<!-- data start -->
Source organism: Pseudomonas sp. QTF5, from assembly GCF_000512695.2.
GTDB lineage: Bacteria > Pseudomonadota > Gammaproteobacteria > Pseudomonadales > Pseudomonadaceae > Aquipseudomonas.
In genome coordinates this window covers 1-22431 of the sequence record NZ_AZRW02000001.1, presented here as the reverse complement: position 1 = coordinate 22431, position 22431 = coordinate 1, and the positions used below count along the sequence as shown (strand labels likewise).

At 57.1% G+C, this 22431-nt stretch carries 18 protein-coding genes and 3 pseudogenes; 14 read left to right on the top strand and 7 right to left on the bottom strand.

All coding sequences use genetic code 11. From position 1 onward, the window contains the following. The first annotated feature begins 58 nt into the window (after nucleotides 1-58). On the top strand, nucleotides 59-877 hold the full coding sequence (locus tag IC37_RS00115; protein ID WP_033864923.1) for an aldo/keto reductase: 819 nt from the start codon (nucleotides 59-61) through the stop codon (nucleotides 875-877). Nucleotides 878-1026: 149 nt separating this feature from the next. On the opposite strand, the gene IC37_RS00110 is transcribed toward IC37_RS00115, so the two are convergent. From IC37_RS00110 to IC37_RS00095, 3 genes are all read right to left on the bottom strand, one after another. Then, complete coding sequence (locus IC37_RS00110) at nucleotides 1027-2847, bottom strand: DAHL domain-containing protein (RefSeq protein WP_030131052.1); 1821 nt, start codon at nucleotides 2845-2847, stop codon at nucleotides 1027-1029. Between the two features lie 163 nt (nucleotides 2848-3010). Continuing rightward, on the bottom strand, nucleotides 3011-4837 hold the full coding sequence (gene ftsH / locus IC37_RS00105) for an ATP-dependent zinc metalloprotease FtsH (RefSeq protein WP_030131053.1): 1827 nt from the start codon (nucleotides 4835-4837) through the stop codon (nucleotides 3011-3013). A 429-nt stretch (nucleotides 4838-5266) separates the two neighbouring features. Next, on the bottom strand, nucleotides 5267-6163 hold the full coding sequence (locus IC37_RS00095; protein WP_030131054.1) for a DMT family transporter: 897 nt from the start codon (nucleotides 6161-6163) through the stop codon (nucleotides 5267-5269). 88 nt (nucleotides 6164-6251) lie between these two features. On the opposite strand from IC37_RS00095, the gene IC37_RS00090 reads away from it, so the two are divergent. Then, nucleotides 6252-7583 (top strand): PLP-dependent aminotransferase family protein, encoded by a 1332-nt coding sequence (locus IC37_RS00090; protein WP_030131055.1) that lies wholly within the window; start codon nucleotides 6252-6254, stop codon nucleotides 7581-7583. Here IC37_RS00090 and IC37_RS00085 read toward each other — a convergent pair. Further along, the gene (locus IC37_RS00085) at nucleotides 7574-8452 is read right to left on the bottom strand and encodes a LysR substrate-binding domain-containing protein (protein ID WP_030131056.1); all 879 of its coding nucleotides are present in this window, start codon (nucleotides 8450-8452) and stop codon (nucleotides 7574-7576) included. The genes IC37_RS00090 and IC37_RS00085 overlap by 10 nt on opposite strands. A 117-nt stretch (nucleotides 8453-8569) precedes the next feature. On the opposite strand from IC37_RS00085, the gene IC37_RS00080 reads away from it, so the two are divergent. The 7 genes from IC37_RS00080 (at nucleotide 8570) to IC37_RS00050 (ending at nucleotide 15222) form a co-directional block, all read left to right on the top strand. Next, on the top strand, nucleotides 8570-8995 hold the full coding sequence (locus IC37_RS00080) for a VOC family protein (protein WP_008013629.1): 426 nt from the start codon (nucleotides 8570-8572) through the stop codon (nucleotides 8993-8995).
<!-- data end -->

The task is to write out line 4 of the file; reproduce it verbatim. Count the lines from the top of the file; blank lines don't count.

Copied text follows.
At 57.1% G+C, this 22431-nt stretch carries 18 protein-coding genes and 3 pseudogenes; 14 read left to right on the top strand and 7 right to left on the bottom strand.